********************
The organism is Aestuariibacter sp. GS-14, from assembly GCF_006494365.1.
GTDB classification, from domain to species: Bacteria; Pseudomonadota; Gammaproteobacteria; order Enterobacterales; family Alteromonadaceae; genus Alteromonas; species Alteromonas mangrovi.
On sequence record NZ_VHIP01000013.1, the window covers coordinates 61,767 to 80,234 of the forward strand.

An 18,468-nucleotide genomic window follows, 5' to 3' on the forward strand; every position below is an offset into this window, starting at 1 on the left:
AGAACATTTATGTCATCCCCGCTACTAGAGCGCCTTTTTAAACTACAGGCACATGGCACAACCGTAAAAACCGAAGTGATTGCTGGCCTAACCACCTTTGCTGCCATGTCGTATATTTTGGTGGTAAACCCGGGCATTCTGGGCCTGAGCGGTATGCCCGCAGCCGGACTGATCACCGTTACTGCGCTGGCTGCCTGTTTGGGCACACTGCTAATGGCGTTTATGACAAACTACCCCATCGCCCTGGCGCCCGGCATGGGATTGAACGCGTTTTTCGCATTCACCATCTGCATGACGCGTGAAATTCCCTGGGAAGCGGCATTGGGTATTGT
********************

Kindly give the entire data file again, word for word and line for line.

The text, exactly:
The organism is Aestuariibacter sp. GS-14, from assembly GCF_006494365.1.
GTDB classification, from domain to species: Bacteria; Pseudomonadota; Gammaproteobacteria; order Enterobacterales; family Alteromonadaceae; genus Alteromonas; species Alteromonas mangrovi.
On sequence record NZ_VHIP01000013.1, the window covers coordinates 61,767 to 80,234 of the forward strand.

An 18,468-nucleotide genomic window follows, 5' to 3' on the forward strand; every position below is an offset into this window, starting at 1 on the left:
AGAACATTTATGTCATCCCCGCTACTAGAGCGCCTTTTTAAACTACAGGCACATGGCACAACCGTAAAAACCGAAGTGATTGCTGGCCTAACCACCTTTGCTGCCATGTCGTATATTTTGGTGGTAAACCCGGGCATTCTGGGCCTGAGCGGTATGCCCGCAGCCGGACTGATCACCGTTACTGCGCTGGCTGCCTGTTTGGGCACACTGCTAATGGCGTTTATGACAAACTACCCCATCGCCCTGGCGCCCGGCATGGGATTGAACGCGTTTTTCGCATTCACCATCTGCATGACGCGTGAAATTCCCTGGGAAGCGGCATTGGGTATTGT